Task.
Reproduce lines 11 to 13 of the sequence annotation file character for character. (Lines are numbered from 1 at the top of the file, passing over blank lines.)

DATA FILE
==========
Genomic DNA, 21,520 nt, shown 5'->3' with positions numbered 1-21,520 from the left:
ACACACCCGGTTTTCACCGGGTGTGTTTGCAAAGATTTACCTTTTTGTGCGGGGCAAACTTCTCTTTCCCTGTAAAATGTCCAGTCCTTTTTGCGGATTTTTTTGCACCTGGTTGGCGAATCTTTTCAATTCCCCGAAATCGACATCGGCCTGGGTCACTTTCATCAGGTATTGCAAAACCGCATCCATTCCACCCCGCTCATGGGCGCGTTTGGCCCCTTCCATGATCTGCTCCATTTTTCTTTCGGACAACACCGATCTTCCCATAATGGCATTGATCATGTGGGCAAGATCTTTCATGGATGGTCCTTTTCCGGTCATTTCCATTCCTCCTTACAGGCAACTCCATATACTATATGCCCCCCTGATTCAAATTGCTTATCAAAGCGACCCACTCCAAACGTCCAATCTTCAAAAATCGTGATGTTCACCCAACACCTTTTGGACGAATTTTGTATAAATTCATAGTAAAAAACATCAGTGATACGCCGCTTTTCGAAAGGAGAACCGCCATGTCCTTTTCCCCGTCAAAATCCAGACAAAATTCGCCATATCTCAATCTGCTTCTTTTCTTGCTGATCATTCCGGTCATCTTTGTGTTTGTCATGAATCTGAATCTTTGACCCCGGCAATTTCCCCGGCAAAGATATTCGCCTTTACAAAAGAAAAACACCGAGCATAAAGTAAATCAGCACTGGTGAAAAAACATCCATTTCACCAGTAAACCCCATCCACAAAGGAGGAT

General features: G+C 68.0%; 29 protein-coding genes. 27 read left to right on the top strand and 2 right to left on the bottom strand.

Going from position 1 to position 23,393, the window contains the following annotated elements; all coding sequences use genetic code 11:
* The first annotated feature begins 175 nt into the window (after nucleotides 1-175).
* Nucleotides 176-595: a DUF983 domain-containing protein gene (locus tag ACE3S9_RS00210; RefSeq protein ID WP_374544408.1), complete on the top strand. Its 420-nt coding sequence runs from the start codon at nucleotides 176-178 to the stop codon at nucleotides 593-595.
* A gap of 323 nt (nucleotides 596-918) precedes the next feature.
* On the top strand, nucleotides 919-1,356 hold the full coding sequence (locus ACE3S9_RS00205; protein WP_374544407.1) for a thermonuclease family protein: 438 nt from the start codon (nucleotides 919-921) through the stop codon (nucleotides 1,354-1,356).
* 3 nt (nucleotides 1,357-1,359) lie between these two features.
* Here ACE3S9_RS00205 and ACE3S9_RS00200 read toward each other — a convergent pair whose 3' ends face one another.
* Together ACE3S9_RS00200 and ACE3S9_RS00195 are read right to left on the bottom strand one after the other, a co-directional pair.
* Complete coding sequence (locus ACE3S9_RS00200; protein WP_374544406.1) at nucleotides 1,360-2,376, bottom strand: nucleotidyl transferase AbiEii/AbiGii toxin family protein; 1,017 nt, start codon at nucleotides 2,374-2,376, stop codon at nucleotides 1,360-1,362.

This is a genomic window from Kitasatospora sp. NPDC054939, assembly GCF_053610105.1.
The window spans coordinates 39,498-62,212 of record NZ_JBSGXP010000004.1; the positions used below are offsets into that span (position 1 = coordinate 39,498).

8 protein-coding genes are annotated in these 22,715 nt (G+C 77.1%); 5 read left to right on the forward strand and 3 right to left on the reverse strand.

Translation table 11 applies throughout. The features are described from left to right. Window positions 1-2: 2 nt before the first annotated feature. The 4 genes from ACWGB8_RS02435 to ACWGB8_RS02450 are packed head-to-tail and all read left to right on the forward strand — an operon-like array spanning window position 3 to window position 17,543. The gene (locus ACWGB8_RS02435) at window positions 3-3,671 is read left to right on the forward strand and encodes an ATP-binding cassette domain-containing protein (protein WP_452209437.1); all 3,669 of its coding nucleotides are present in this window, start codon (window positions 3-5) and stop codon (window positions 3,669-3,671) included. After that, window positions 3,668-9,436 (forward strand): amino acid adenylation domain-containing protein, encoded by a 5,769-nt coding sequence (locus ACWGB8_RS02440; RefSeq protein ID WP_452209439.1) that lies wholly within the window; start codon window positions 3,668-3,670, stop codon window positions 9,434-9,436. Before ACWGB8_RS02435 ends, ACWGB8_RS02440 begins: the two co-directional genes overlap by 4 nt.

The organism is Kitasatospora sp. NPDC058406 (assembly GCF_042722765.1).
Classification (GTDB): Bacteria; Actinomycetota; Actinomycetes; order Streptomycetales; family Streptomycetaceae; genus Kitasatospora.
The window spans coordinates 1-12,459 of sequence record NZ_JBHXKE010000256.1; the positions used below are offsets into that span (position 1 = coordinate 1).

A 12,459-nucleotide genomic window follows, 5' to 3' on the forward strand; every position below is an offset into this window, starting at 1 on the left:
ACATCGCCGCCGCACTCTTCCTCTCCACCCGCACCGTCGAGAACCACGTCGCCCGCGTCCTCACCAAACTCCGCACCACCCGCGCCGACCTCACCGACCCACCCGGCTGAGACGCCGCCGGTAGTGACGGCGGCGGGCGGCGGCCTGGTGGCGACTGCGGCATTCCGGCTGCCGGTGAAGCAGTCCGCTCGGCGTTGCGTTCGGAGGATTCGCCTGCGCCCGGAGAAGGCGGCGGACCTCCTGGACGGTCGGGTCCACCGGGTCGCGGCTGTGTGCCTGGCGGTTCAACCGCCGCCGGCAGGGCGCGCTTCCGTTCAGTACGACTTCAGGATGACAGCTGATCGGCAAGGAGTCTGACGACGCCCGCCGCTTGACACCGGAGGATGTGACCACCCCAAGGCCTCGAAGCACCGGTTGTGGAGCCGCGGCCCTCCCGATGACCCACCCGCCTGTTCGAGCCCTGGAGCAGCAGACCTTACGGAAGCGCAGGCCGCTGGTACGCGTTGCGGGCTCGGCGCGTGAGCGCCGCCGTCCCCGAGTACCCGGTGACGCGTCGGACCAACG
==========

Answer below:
* Together ACE3S9_RS00200 and ACE3S9_RS00195 are read right to left on the bottom strand one after the other, a co-directional pair.
* Complete coding sequence (locus ACE3S9_RS00200; protein WP_374544406.1) at nucleotides 1,360-2,376, bottom strand: nucleotidyl transferase AbiEii/AbiGii toxin family protein; 1,017 nt, start codon at nucleotides 2,374-2,376, stop codon at nucleotides 1,360-1,362.

This is a genomic window from Kitasatospora sp. NPDC054939, assembly GCF_053610105.1.